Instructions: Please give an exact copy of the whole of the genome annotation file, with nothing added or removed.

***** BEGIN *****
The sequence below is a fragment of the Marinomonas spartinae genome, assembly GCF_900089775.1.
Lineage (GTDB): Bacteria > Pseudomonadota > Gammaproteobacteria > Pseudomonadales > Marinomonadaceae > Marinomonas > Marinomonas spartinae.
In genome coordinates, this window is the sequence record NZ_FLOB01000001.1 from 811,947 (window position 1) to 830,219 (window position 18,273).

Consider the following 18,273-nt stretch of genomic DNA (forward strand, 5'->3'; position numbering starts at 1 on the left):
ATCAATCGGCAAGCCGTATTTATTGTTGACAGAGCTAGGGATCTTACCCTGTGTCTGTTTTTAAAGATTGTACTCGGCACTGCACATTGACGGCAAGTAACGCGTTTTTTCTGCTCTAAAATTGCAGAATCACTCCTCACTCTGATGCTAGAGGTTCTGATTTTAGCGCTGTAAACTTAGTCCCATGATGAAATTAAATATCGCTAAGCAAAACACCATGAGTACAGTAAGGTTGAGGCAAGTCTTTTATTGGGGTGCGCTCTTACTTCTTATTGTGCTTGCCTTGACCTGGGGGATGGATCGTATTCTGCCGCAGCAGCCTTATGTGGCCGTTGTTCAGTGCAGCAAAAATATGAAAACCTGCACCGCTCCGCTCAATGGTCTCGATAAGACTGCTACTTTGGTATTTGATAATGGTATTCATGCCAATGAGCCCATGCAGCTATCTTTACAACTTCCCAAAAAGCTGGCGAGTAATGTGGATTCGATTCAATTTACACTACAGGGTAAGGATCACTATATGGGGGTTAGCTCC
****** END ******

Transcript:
The sequence below is a fragment of the Marinomonas spartinae genome, assembly GCF_900089775.1.
Lineage (GTDB): Bacteria > Pseudomonadota > Gammaproteobacteria > Pseudomonadales > Marinomonadaceae > Marinomonas > Marinomonas spartinae.
In genome coordinates, this window is the sequence record NZ_FLOB01000001.1 from 811,947 (window position 1) to 830,219 (window position 18,273).

Consider the following 18,273-nt stretch of genomic DNA (forward strand, 5'->3'; position numbering starts at 1 on the left):
ATCAATCGGCAAGCCGTATTTATTGTTGACAGAGCTAGGGATCTTACCCTGTGTCTGTTTTTAAAGATTGTACTCGGCACTGCACATTGACGGCAAGTAACGCGTTTTTTCTGCTCTAAAATTGCAGAATCACTCCTCACTCTGATGCTAGAGGTTCTGATTTTAGCGCTGTAAACTTAGTCCCATGATGAAATTAAATATCGCTAAGCAAAACACCATGAGTACAGTAAGGTTGAGGCAAGTCTTTTATTGGGGTGCGCTCTTACTTCTTATTGTGCTTGCCTTGACCTGGGGGATGGATCGTATTCTGCCGCAGCAGCCTTATGTGGCCGTTGTTCAGTGCAGCAAAAATATGAAAACCTGCACCGCTCCGCTCAATGGTCTCGATAAGACTGCTACTTTGGTATTTGATAATGGTATTCATGCCAATGAGCCCATGCAGCTATCTTTACAACTTCCCAAAAAGCTGGCGAGTAATGTGGATTCGATTCAATTTACACTACAGGGTAAGGATCACTATATGGGGGTTAGCTCC